Friday, January 27, 2006

Littoral Combat Ship

Most of you, my faithful readers, are aware of the shift in our national strategic interest to littoral warfare vice the deep water naval warfare that we have been prepared for since WWII and through the Cold War. That is not news. In support of this strategic shift, the Navy abandoned production of the Seawolf class of submarine and has purchased the Virginia class.

Now we are begnning to see the new littoral warfare concept being applied in the surface fleet. Meet the Littoral Combat Ship. See it here too. My company, General Dynamics (I work for Electric Boat Corp.), has won a large LCS contract (yipeeee!). This is GD's site.

From the Press Release;
The LCS is the Navy’s newest surface combatant and is a key element in the Navy’s surface combatant force transformation strategy. Designed to accommodate focused missions modules for mine warfare, antisubmarine warfare and antisurface warfare, among others, LCS will ensure and enhance friendly force access to littoral areas.

The General Dynamics Littoral Combat Ship's innovative trimaran hull form will give the Navy a ship that can reach open ocean speeds nearing 50 knots and possesses outstanding seakeeping capabilities. LCS 2, has a flight deck larger than any other surface combatant that will support near-simultaneous operation of two MH-60R/S helicopters or multiple unmanned vehicles. LCS 2 will also provide one of the largest useable payload volumes of any U.S. Navy surface combatant and deliver greater payload per displacement ton than any ship of comparable displacement.

The General Dynamics Team has designed a technical infrastructure that is not bound by proprietary systems. The result is a flexible information technology backbone that uses strict industry standards, commercially available products and published interfaces to ensure the Navy will not be locked into a proprietary system that will limit access to alternatives. The open architecture design eliminates dependencies on any specific hardware and software products thereby making it possible for the Navy to take advantage of rapidly changing advancements in the market place.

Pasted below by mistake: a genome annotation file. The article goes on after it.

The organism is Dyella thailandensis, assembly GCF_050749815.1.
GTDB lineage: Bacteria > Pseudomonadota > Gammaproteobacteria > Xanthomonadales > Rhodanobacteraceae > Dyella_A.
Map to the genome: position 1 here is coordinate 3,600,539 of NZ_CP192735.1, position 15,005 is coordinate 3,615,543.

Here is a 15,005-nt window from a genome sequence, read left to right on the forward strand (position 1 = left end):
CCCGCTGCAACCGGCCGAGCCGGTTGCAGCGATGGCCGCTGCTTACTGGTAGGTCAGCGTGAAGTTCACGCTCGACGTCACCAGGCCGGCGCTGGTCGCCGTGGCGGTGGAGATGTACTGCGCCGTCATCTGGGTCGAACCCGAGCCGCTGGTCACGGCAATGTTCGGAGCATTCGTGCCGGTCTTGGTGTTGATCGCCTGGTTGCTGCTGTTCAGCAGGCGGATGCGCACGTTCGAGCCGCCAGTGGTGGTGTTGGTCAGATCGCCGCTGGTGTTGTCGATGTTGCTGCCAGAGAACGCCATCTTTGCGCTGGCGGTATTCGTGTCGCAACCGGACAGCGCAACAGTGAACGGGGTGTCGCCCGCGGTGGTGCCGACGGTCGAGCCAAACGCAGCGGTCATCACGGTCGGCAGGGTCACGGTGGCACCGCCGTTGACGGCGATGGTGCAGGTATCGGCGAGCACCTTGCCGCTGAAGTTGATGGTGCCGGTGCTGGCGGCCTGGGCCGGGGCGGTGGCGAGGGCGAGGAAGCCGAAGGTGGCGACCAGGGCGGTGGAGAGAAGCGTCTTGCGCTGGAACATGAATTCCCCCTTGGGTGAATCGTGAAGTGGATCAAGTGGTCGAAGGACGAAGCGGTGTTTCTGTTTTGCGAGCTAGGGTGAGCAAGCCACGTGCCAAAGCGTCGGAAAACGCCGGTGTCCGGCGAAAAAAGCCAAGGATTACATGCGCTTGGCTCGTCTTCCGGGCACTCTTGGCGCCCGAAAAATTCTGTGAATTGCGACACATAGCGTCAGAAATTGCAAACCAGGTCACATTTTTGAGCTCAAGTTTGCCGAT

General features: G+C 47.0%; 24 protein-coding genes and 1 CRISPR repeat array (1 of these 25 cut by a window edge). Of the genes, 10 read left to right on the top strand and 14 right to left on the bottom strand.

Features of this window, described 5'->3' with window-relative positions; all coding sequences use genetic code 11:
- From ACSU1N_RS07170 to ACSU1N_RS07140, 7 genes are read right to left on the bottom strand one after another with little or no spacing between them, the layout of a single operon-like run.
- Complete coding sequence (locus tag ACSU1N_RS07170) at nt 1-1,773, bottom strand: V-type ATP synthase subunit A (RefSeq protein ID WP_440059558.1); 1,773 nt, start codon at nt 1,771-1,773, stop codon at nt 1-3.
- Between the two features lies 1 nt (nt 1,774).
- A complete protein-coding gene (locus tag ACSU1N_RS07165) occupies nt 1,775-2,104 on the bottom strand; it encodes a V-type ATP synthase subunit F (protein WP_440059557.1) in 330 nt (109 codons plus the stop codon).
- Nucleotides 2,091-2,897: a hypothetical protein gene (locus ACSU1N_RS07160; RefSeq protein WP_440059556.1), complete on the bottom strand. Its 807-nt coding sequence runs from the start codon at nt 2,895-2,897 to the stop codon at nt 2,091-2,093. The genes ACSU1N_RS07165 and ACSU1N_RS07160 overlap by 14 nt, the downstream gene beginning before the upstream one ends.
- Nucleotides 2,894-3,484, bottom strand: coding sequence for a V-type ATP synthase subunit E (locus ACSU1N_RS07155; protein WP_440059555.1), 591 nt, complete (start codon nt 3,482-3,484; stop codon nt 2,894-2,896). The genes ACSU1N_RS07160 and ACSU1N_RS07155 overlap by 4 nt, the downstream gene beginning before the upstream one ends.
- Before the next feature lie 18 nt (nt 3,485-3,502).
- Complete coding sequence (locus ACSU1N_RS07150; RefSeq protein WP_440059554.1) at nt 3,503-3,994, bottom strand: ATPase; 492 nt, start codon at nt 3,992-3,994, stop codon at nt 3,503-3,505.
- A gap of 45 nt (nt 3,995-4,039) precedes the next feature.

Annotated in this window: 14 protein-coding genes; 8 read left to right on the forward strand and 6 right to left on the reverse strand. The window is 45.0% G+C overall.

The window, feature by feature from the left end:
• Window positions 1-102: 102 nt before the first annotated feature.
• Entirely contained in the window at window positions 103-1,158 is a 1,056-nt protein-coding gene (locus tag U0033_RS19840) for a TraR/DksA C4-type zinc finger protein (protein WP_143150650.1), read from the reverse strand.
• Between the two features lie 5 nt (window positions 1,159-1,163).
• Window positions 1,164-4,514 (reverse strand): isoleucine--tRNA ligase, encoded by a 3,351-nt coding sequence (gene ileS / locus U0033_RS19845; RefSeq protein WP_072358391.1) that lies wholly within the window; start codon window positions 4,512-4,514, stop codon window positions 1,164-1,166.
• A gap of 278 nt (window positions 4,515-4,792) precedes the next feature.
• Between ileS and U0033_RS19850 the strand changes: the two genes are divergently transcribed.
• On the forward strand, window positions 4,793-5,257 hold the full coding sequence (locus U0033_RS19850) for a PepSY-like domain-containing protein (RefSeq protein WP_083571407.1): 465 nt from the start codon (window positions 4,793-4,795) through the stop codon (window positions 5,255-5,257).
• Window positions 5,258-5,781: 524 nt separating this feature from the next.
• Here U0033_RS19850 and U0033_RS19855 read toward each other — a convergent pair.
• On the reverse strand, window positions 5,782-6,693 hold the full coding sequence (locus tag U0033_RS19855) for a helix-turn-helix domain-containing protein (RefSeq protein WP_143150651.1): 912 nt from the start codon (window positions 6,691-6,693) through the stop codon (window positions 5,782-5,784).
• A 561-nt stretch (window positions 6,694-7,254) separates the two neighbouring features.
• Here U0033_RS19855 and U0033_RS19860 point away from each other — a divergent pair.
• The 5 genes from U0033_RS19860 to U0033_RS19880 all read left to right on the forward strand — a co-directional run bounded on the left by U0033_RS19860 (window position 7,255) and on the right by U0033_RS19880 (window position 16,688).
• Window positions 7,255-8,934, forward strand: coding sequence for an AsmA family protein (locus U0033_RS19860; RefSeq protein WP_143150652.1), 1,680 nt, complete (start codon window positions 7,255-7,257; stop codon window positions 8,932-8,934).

Bath Iron Works is leading a best-of-breed team that includes Austal USA (Mobile, Ala.), responsible for building the team's aluminum and steel trimaran warship. General Dynamics Advanced Information Systems, of Arlington, Va., is leading the ship's open-architecture-based Core Mission System design and integration from its Pittsfield, Mass., facility.

Northrop Grumman Electronic Systems (Baltimore, Md.) will provide the Integrated Combat Management System, BAE Electronic Systems (Rockville, Md.) will provide the radio communications system and L3 Communications (Leesburg, Va.) the automated ship control system. Maritime Applied Physics Corporation, (Baltimore, Md.), General Dynamics Armament and Technical Products (Burlington, Vt.), Electric Boat (Groton, Conn.) and General Dynamics Canada (Ottawa, Ontario) are also team members.

This is going to be some really good stuff.

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